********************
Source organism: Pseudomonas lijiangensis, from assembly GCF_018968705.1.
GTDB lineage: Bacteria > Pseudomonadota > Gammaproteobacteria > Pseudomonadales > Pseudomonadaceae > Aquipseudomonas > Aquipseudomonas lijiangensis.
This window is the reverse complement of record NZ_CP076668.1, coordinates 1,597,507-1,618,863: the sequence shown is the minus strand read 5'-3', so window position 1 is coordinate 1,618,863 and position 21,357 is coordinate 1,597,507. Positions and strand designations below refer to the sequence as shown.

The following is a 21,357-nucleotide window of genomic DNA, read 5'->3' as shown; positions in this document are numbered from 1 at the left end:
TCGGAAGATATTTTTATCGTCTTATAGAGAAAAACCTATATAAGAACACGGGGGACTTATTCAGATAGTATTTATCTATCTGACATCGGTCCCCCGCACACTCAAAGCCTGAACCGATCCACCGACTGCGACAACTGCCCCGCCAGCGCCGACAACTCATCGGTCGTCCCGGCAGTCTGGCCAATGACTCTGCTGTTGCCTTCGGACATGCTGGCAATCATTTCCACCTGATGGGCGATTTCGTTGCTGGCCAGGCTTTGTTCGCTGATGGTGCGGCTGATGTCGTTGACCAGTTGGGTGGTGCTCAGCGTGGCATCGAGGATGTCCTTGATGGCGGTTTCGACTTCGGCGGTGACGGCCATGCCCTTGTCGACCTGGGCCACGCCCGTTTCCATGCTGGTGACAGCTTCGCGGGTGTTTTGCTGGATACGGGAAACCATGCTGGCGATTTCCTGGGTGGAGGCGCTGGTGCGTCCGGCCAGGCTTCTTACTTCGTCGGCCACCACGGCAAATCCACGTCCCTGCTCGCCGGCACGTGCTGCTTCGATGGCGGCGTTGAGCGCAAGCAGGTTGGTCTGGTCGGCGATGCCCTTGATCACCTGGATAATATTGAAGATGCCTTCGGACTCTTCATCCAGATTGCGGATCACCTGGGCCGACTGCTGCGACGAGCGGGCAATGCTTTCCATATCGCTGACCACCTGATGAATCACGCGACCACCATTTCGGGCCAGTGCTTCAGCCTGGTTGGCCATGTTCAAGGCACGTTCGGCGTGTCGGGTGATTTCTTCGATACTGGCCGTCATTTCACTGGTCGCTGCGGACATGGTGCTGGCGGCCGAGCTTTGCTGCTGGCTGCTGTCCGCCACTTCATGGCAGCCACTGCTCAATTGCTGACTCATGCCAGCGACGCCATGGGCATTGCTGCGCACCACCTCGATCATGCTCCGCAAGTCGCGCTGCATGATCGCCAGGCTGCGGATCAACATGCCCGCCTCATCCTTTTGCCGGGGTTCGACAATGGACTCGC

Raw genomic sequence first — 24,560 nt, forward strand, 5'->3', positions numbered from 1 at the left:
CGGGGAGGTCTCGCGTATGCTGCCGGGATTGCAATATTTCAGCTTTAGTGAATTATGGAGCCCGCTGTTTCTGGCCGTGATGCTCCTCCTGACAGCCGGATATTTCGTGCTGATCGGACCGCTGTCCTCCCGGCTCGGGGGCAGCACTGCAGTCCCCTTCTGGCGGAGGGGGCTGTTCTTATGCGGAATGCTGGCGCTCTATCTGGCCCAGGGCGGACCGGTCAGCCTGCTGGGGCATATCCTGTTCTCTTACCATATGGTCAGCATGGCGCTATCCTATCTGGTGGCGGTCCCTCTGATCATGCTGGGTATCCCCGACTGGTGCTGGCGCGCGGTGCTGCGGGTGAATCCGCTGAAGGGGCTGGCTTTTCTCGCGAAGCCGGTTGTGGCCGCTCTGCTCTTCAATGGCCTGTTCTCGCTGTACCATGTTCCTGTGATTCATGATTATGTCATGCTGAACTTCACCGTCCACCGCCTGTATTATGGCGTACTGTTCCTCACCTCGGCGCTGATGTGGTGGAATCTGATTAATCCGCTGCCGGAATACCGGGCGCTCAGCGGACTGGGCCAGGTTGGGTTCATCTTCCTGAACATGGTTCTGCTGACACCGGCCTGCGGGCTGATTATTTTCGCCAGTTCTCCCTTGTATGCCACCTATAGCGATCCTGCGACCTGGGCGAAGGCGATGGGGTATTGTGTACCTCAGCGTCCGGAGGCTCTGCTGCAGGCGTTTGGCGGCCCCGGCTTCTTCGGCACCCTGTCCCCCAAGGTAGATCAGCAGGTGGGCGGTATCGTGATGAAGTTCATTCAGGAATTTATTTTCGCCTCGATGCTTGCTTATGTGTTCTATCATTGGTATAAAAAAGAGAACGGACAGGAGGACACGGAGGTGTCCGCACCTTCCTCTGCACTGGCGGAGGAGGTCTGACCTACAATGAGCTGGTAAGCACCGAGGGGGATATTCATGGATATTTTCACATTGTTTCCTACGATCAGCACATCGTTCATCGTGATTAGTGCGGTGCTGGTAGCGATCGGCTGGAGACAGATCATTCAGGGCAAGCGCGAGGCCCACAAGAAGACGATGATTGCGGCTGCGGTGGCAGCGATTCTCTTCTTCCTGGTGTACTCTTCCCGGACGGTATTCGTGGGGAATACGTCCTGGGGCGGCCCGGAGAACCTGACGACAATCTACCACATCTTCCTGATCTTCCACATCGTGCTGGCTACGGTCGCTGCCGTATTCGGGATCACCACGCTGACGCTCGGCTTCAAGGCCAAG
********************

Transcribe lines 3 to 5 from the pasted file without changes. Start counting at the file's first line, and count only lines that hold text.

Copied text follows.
This window is the reverse complement of record NZ_CP076668.1, coordinates 1,597,507-1,618,863: the sequence shown is the minus strand read 5'-3', so window position 1 is coordinate 1,618,863 and position 21,357 is coordinate 1,597,507. Positions and strand designations below refer to the sequence as shown.

The following is a 21,357-nucleotide window of genomic DNA, read 5'->3' as shown; positions in this document are numbered from 1 at the left end:
TCGGAAGATATTTTTATCGTCTTATAGAGAAAAACCTATATAAGAACACGGGGGACTTATTCAGATAGTATTTATCTATCTGACATCGGTCCCCCGCACACTCAAAGCCTGAACCGATCCACCGACTGCGACAACTGCCCCGCCAGCGCCGACAACTCATCGGTCGTCCCGGCAGTCTGGCCAATGACTCTGCTGTTGCCTTCGGACATGCTGGCAATCATTTCCACCTGATGGGCGATTTCGTTGCTGGCCAGGCTTTGTTCGCTGATGGTGCGGCTGATGTCGTTGACCAGTTGGGTGGTGCTCAGCGTGGCATCGAGGATGTCCTTGATGGCGGTTTCGACTTCGGCGGTGACGGCCATGCCCTTGTCGACCTGGGCCACGCCCGTTTCCATGCTGGTGACAGCTTCGCGGGTGTTTTGCTGGATACGGGAAACCATGCTGGCGATTTCCTGGGTGGAGGCGCTGGTGCGTCCGGCCAGGCTTCTTACTTCGTCGGCCACCACGGCAAATCCACGTCCCTGCTCGCCGGCACGTGCTGCTTCGATGGCGGCGTTGAGCGCAAGCAGGTTGGTCTGGTCGGCGATGCCCTTGATCACCTGGATAATATTGAAGATGCCTTCGGACTCTTCATCCAGATTGCGGATCACCTGGGCCGACTGCTGCGACGAGCGGGCAATGCTTTCCATATCGCTGACCACCTGATGAATCACGCGACCACCATTTCGGGCCAGTGCTTCAGCCTGGTTGGCCATGTTCAAGGCACGTTCGGCGTGTCGGGTGATTTCTTCGATACTGGCCGTCATTTCACTGGTCGCTGCGGACATGGTGCTGGCGGCCGAGCTTTGCTGCTGGCTGCTGTCCGCCACTTCATGGCAGCCACTGCTCAATTGCTGACTCATGCCAGCGACGCCATGGGCATTGCTGCGCACCACCTCGATCATGCTCCGCAAGTCGCGCTGCATGATCGCCAGGCTGCGGATCAACATGCCCGCCTCATCCTTTTGCCGGGGTTCGACAATGGACTCGC